In Images: Ancient Riddles Decoded

Iraq Locator

map of iraq showing baghdad

(Image credit: Sean Gladwell | Shutterstock)

In 1976, a scholar named J.J. van Dijk published a copy of an Akkadian inscription, engraved on a tablet that dates back more than 3,500 years. The tablet, at the time, was in the Iraq Museum in Baghdad.

The tablet translated

ancient riddles, irag, sand, war landscape, war

(Image credit: Caitlin Mirra | shutterstock)

Since that time, Iraq has been through three wars and the Iraq Museum has been looted. The tablet's present-day whereabouts are unknown, and it could still be in the museum.

Thankfully scholars still have van Dijk's copy, and two researchers, Nathan Wasserman and Michael Streck, recently published a full translation of the tablet in the journal Iraq. In this photo gallery, LiveScience takes a look at three of these riddles, one line at a time. Note that some of the translations are tentative.

Like fish in a fish pond

koi fish

(Image credit: Doug James | shutterstock)

The fish are pretty, but unless you catch them, you will have nothing to eat...

Like troops before the king (What is it?)


(Image credit: Willem Tims | shutterstock)

Remember, a soldier in front of the king is a soldier who is not out fighting or guarding the kingdom...

The answer: a broken bow


(Image credit: steve estvanik | shutterstock)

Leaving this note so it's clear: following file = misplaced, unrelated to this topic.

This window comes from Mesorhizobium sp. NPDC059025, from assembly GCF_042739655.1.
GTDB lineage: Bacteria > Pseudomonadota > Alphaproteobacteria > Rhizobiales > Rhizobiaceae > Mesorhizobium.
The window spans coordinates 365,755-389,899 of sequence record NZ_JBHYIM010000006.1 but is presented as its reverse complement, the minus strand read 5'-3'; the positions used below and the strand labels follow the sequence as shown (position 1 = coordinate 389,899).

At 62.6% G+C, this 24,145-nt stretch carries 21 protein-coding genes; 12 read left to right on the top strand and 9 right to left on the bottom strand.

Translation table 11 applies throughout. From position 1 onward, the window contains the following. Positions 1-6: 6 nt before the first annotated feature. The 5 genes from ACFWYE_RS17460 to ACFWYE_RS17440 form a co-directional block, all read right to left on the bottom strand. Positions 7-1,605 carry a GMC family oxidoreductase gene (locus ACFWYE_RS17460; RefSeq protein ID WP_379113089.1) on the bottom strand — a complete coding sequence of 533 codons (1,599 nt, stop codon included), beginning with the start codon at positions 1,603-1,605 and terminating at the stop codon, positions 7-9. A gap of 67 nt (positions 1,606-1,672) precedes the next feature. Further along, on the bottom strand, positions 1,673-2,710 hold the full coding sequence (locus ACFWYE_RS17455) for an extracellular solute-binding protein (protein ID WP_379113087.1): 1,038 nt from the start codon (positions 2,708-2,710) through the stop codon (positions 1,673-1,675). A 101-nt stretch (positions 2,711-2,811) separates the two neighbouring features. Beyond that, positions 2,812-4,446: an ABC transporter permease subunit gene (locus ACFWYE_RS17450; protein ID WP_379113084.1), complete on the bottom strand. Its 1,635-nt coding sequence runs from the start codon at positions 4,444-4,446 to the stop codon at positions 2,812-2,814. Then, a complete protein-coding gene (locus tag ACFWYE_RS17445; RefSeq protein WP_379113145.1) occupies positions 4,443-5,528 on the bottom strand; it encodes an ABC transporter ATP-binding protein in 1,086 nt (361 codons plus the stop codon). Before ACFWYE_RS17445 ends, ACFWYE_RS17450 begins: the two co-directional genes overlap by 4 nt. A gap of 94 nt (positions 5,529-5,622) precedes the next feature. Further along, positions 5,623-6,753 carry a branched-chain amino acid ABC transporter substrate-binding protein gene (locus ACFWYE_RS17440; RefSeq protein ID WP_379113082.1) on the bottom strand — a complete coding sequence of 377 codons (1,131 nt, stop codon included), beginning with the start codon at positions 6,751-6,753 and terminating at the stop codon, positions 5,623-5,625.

Archery was widely used in the ancient world for both warfare and hunting. If your bow was broken you would be able to do neither.

The tower is high

sunshine in grass

(Image credit: Sura Nualpradid | shutterstock)

Metaphor is important for this riddle...

It is high, but nonetheless has no shade (What is it?)

sunshine in woods

(Image credit: Dzyuba Ivan | shutterstock)

Again, think metaphorically...

The answer: sunlight


(Image credit: Valentina R. | shutterstock)

A beam of sunlight coming to earth can look a bit like a tower. But because it is made of light, it produces no shade.

In your mouth and your teeth (or: your urine)

open mouth

(Image credit: Georgy Markov | shutterstock)

Must be something you ate or drank...

Constantly stared at you


(Image credit: Juliya_strekoza | shutterstock)


The measuring vessel of your lord (What is it?)

glass bottles

(Image credit: Tom Freeze | shutterstock)

It's pretty common stuff...

Owen Jarus
Live Science Contributor

Owen Jarus is a regular contributor to Live Science who writes about archaeology and humans' past. He has also written for The Independent (UK), The Canadian Press (CP) and The Associated Press (AP), among others. Owen has a bachelor of arts degree from the University of Toronto and a journalism degree from Ryerson University.